3. Aim to become experts in your most favourite genres (in any medium). Occasionally I meet a writer who is so determined to write in an ‘original voice’ that s/he avoids all other works, writers and genres. This innocent attitude ignores the fact that the great playwrights were deeply enculturated artists who understood every literary and artistic form of their age (and wrote in most of them, or like Shakespeare, wrote in all of them!) If you like spy thrillers, then read or see lots of them. There’s a good chance that there’s an important (artistic) reason why you’re drawn to them.
  4. Study the genres/writers/ plays that you love. An original ‘voice’ is actually the product of many voices and many influences. Pinter once said, “I’m influenced by everything I see and read.” No one has accused Harold of being an unoriginal plagiarist. Give yourself permission to imitate/ learn from/ steal from every work and writer whom you admire. The fact that it will be strained through the sieve of your own consciousness (and be expressed via your own original story) will be enough to guarantee that it’s yours.
  5. Realise that a central part of our modern aesthetic is its fragmentation, which involves a constant need to synthesize. Synthesis is that process of bringing together disparate elements: eg, ragtime meets western; plays-within-plays; the disruption of linear form in favour of a recurring argument (or scene). Styles, genres, linguistic modes are all ‘clashed together’ to see what (if anything) emerges. It’s a sign of either our search for a new path, or a sign of our artistic degeneracy. Leaving that question for future resolution, our (highly enjoyable) task is to respond to whatever fragments (of form, language etc) that we discover, and use them wherever the creative urge demands.
  6. See your period of being unproduced as being that special time when you were allowed to get better. Imagine if your first work really was produced! Would you ever live it down? My first play was so bad, I would have made an instant laughing stock of anyone silly enough to be involved in it. Sometimes, rejection is a big favour (even when it’s disguised as a kick in the guts.)
  7. Fall in love with your ideas, and the stories that express them. They may well be the only signpost available to lead you toward your future voice as a mature creative artist. I am constantly astounded by how many wonderful ideas (often the central narrative or theatrical premise) that lie dormant in the works of writers whose work I read. I try and make them see how exciting a play or story the finished play would be if it actually realised the power of its own central idea. I then meet the writer a few months later… and s/he has lost heart. In other words, these writers have lost their faith in the power and imaginative potential of their own ideas. With ruthless efficiency, they then extend that doubt to all areas of their art, and in no time at all, they’ve given up playwriting or taken up story editing for TV. If you have a very unique idea that you are convinced will make a wonderful play/film/novel, you should keep it alive by constantly doing a little bit of work on it, a bit more research, a further exploration and reading. Whatever keeps the fire burning. I write because it excites me, but excitement needs the sustenance which comes from the pleasurable and secret knowledge that “this work is getting richer and more wonderful.” Until the phone call comes from the State Theatre Company, keep being excited by your own work. Sooner or later, that excitement has to show up in the work itself.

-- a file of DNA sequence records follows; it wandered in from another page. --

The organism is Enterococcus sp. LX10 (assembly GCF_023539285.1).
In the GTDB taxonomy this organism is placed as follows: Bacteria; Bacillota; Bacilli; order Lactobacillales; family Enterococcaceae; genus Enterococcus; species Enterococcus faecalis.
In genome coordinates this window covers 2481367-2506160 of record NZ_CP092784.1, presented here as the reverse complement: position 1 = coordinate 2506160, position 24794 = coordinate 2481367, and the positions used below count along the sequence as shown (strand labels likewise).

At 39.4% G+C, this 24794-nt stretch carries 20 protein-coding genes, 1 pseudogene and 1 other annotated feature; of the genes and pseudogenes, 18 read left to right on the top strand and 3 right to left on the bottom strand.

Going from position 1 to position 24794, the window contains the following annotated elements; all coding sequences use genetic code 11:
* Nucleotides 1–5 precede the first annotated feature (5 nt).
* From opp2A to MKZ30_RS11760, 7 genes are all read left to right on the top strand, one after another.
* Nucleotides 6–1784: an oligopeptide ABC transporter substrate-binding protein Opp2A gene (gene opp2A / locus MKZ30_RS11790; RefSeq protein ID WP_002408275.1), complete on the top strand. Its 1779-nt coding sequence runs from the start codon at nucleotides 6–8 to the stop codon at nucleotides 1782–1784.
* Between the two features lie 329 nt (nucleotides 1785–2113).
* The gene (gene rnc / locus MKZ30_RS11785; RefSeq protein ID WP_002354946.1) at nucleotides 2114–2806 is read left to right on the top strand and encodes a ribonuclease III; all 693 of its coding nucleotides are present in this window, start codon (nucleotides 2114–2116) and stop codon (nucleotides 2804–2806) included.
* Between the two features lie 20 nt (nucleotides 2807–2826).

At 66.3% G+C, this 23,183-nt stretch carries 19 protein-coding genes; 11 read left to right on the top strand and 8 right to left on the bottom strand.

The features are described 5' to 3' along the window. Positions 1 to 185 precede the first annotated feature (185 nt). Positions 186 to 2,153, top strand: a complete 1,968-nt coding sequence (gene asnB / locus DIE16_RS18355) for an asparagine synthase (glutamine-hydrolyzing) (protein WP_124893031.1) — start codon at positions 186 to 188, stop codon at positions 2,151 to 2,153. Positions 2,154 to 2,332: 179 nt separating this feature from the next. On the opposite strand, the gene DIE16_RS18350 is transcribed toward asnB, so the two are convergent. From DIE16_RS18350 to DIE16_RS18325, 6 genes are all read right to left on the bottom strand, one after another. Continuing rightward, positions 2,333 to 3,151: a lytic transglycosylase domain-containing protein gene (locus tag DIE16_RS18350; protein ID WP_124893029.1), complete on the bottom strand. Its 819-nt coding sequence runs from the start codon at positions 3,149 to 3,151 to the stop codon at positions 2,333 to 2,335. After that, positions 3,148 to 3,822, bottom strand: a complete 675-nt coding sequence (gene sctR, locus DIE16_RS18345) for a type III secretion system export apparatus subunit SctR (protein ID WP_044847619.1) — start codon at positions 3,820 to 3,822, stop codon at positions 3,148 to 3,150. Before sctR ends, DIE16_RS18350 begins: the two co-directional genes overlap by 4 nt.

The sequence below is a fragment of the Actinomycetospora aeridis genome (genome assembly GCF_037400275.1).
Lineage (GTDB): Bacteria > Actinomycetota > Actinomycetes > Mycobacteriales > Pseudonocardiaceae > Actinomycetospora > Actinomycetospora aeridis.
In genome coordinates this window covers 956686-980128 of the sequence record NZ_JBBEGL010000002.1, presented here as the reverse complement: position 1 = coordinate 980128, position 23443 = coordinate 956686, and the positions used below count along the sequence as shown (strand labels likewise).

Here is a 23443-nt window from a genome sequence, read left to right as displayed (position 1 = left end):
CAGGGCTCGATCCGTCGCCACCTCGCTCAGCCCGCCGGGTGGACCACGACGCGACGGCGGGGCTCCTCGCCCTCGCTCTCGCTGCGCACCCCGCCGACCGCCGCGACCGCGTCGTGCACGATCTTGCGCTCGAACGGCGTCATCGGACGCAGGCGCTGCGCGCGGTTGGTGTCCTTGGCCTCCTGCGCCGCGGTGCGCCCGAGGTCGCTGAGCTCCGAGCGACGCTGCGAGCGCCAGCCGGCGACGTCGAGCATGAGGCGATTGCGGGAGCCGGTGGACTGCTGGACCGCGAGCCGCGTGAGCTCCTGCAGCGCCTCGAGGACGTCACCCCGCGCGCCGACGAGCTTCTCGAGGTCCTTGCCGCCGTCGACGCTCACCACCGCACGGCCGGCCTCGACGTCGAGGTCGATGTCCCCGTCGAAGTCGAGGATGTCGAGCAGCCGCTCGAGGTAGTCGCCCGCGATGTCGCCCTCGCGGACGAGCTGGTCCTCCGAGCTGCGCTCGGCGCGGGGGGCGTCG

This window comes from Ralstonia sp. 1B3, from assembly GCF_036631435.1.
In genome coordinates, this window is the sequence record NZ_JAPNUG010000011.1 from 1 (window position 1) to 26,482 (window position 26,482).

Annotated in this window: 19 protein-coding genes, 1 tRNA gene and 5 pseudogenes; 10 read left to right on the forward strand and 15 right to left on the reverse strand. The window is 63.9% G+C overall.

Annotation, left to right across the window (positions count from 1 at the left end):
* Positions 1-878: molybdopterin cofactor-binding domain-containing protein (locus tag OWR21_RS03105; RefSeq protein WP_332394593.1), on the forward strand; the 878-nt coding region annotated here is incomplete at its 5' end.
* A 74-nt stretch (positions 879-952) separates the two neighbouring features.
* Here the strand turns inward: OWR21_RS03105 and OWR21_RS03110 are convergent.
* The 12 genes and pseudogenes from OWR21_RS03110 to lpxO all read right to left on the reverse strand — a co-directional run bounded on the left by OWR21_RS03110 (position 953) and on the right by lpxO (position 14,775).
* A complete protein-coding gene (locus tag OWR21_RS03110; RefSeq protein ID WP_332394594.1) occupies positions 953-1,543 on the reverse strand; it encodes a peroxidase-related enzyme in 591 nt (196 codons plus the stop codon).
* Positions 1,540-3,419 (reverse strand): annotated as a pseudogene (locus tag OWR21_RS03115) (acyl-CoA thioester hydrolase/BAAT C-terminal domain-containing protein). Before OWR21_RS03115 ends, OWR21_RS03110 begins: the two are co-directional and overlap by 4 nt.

8. Plan a very modest series of steps that will ensure that not only is the work realistic (and not over-demanding of your time) but is hugely enjoyable.(Only about half of the writers I meet give me the impression that the act of writing is an exciting, pleasurable thing.) Enjoyment comes when you’re doing something small but significant toward the completion of something you love. Anything else is hard work and ultimately deadening. Planning an enjoyable and very achievable series of small steps, (“This weekend, I write Scene Two”) avoids one of the biggest traps of the unproduced writer: the longing for “a big space of time when all I’ll have to do is think about my writing.” Such an unfulfillable yearning for spaces of time that usually don’t exist is almost guaranteed to stop you completing your play.
  9. Finally, in these thoughts for those temporary dwellers in the Land of the Unproduced, I have a simple suggestion: Take the very first offer you get. Don’t hang out for that call from Covent Garden, Playbox, Sydney Theatre Company or the Hanging Gardens of Babylon. If a passionate, young and half-mad director adores your work and wants to put it on in a small shed with six chairs, take the offer! Plays (and playwrights) get better by being produced, at which point, you’ll have no more need for an article like this…